[place] kara kimashita.
I'm from [place]

(more detail information or comments.)

拙い日本語ですみませんがよろしくお願いします。
tsutanai nihongo de sumimasen ga yoroshiku onegai shimasu
I'm sorry for my poor Japanese.(yoroshiku... is difficult to translate. it's magic spell.)

*neck bowing*
end

"yoroshiku... + bowing" makes Japanese feel "His speech has finished." strongly.


Even if your Japanese is very good you had better say your Japanese is poor, because it is honorific expression.
Very good? How's about "My Japanese is terrible so don't throw me out of the window" (i will prefer to say so before thinking mine is good enough)....

OK thank. The "tsutanai nihongo de sumimasen ga" gonna be hard to remember. But it do make sense
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Old 2010-10-07, 12:30   Link #3198
thevil1
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I know that Kanji are chinese characters, but how similar are the Japanese uses of Kanji from the original Chinese uses of it.
In other words, If I know Kanji, how much Chinese would I theoretically be able to understand?
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Old 2010-10-07, 13:53   Link #3199
Raiga
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Put it this way: if you decide to start learning Chinese after becoming fluent in Japanese (and in using kanji etc.), you'll have an advantage, but don't expect to understand anything off the bat.

Chinese and Japanese have drastically different grammar and to a lesser extent very different phonetics (especially when it comes to tones in Chinese). Most kanji (hanzi in Chinese) mean about the same thing or refer to similar general ideas, so you may be able to get the gist of a passage of Chinese text, but I doubt you'll be able to get more than a vague, general idea.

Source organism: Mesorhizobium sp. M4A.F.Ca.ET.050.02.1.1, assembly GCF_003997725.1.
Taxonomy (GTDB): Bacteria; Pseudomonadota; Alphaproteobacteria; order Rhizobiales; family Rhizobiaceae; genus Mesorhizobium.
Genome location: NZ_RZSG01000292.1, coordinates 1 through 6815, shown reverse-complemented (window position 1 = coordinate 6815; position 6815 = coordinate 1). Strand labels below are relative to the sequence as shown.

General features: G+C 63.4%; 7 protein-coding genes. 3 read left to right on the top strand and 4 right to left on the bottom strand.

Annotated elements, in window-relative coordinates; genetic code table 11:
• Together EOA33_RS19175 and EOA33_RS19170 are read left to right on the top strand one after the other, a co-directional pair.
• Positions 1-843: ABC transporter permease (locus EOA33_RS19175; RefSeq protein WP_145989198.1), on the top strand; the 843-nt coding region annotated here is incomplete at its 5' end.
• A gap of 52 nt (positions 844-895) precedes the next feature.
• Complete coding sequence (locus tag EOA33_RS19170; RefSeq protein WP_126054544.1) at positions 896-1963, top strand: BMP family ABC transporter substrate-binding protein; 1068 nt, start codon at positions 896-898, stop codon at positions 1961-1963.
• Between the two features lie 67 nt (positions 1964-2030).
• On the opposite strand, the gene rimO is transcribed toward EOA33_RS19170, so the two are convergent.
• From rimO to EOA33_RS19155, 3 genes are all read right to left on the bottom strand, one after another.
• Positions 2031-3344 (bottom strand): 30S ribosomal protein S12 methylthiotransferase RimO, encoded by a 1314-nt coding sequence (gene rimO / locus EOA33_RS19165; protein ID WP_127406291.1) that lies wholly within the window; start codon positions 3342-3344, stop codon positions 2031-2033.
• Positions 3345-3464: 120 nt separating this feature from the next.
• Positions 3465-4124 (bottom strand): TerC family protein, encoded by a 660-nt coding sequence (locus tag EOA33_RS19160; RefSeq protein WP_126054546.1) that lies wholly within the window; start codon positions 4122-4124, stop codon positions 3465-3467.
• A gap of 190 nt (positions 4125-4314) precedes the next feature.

There are definitely similarities in kanji and hanzi pronunciations (note: only similarities) but over a millennium has passed since Chinese characters were first introduced to Japan. There has been plenty of divergence in that time, since both Chinese and Japanese have been developing and changing in their own separate directions. Furthermore, what Japanese gained from Chinese was essentially only vocabulary and a writing system; the grammar didn't change much at all. You'll still have to learn a completely new grammatical system if you want to learn Chinese.

Think of it this way: imagine somebody decided to create a new language, and took all the nouns and adjectives from English. However, they came up with all the verbs themselves, and also came up with plenty of new nouns and adjectives. What's more, although they write the English nouns and adjectives the same way, they pronounce all of the letters a bit differently. Also, the words in a sentence are in a completely different order, and there are loads of new grammatical helper words that you've never seen before.

That's not at all what the relationship between Chinese and Japanese is but it's a good way to think about it.
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Old 2010-10-07, 19:32   Link #3200
Sing4ever9
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I'm having a tad bit of trouble in my Japanese II class when it comes to speaking the language. However, whenever I read or write Hiragana or Katakana (I'm also starting to catch on to a little bit of Kanji), I'm fairly good. For my friend, it's vice versa; she's good at speaking, not so good at writing and reading. My sensei said it was because I aim for accuracy more than my friend does (I do, I'm just a perfectionist like that XD).

You see, whenever I try and speak it, I always hesitate because I'm unsure about the placement of the words. I know that it goes subject object verb, but somehow it all jumbles up in my head. Is there anyway I can help make myself unconfused?